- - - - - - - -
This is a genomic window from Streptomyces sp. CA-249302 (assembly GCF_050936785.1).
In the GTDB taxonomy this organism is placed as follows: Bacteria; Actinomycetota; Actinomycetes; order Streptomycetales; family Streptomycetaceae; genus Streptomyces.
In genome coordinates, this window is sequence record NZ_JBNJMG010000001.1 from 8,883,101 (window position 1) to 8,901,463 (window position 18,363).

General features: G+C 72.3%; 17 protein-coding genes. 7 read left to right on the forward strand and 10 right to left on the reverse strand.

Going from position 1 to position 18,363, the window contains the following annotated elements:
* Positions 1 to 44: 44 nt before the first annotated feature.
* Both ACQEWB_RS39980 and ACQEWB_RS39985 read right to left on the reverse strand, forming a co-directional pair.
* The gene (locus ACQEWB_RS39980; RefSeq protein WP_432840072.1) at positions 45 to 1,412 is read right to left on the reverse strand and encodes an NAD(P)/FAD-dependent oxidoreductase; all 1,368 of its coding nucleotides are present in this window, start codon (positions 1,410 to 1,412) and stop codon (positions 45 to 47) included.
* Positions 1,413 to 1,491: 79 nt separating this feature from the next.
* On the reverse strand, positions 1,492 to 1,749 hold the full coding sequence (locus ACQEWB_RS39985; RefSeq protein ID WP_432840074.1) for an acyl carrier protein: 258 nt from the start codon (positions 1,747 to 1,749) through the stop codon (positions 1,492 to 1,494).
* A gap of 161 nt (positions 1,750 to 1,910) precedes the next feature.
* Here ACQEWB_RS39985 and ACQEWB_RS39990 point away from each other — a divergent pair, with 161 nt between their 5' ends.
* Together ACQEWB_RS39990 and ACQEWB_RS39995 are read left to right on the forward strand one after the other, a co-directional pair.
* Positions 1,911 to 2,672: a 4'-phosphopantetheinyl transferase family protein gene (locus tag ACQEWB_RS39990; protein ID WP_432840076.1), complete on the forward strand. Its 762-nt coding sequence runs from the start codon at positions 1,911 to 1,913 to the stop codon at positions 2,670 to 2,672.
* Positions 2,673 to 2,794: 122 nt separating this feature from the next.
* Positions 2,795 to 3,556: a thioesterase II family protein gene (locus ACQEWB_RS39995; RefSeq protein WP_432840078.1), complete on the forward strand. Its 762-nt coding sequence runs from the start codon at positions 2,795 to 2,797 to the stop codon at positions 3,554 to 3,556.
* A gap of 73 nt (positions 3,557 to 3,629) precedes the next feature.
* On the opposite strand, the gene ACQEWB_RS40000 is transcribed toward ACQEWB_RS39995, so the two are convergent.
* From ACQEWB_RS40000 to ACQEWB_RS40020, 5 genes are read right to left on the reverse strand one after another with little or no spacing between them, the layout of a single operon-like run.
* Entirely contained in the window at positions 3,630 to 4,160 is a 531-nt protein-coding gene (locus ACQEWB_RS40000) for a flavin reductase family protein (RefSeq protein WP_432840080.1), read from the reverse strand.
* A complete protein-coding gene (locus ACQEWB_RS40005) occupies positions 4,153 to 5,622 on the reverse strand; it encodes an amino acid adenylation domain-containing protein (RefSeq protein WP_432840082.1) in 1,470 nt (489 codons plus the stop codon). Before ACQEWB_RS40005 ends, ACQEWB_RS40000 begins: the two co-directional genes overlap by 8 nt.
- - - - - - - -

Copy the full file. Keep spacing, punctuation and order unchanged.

This is a genomic window from Streptomyces sp. CA-249302 (assembly GCF_050936785.1).
In the GTDB taxonomy this organism is placed as follows: Bacteria; Actinomycetota; Actinomycetes; order Streptomycetales; family Streptomycetaceae; genus Streptomyces.
In genome coordinates, this window is sequence record NZ_JBNJMG010000001.1 from 8,883,101 (window position 1) to 8,901,463 (window position 18,363).

General features: G+C 72.3%; 17 protein-coding genes. 7 read left to right on the forward strand and 10 right to left on the reverse strand.

Going from position 1 to position 18,363, the window contains the following annotated elements:
* Positions 1 to 44: 44 nt before the first annotated feature.
* Both ACQEWB_RS39980 and ACQEWB_RS39985 read right to left on the reverse strand, forming a co-directional pair.
* The gene (locus ACQEWB_RS39980; RefSeq protein WP_432840072.1) at positions 45 to 1,412 is read right to left on the reverse strand and encodes an NAD(P)/FAD-dependent oxidoreductase; all 1,368 of its coding nucleotides are present in this window, start codon (positions 1,410 to 1,412) and stop codon (positions 45 to 47) included.
* Positions 1,413 to 1,491: 79 nt separating this feature from the next.
* On the reverse strand, positions 1,492 to 1,749 hold the full coding sequence (locus ACQEWB_RS39985; RefSeq protein ID WP_432840074.1) for an acyl carrier protein: 258 nt from the start codon (positions 1,747 to 1,749) through the stop codon (positions 1,492 to 1,494).
* A gap of 161 nt (positions 1,750 to 1,910) precedes the next feature.
* Here ACQEWB_RS39985 and ACQEWB_RS39990 point away from each other — a divergent pair, with 161 nt between their 5' ends.
* Together ACQEWB_RS39990 and ACQEWB_RS39995 are read left to right on the forward strand one after the other, a co-directional pair.
* Positions 1,911 to 2,672: a 4'-phosphopantetheinyl transferase family protein gene (locus tag ACQEWB_RS39990; protein ID WP_432840076.1), complete on the forward strand. Its 762-nt coding sequence runs from the start codon at positions 1,911 to 1,913 to the stop codon at positions 2,670 to 2,672.
* Positions 2,673 to 2,794: 122 nt separating this feature from the next.
* Positions 2,795 to 3,556: a thioesterase II family protein gene (locus ACQEWB_RS39995; RefSeq protein WP_432840078.1), complete on the forward strand. Its 762-nt coding sequence runs from the start codon at positions 2,795 to 2,797 to the stop codon at positions 3,554 to 3,556.
* A gap of 73 nt (positions 3,557 to 3,629) precedes the next feature.
* On the opposite strand, the gene ACQEWB_RS40000 is transcribed toward ACQEWB_RS39995, so the two are convergent.
* From ACQEWB_RS40000 to ACQEWB_RS40020, 5 genes are read right to left on the reverse strand one after another with little or no spacing between them, the layout of a single operon-like run.
* Entirely contained in the window at positions 3,630 to 4,160 is a 531-nt protein-coding gene (locus ACQEWB_RS40000) for a flavin reductase family protein (RefSeq protein WP_432840080.1), read from the reverse strand.
* A complete protein-coding gene (locus ACQEWB_RS40005) occupies positions 4,153 to 5,622 on the reverse strand; it encodes an amino acid adenylation domain-containing protein (RefSeq protein WP_432840082.1) in 1,470 nt (489 codons plus the stop codon). Before ACQEWB_RS40005 ends, ACQEWB_RS40000 begins: the two co-directional genes overlap by 8 nt.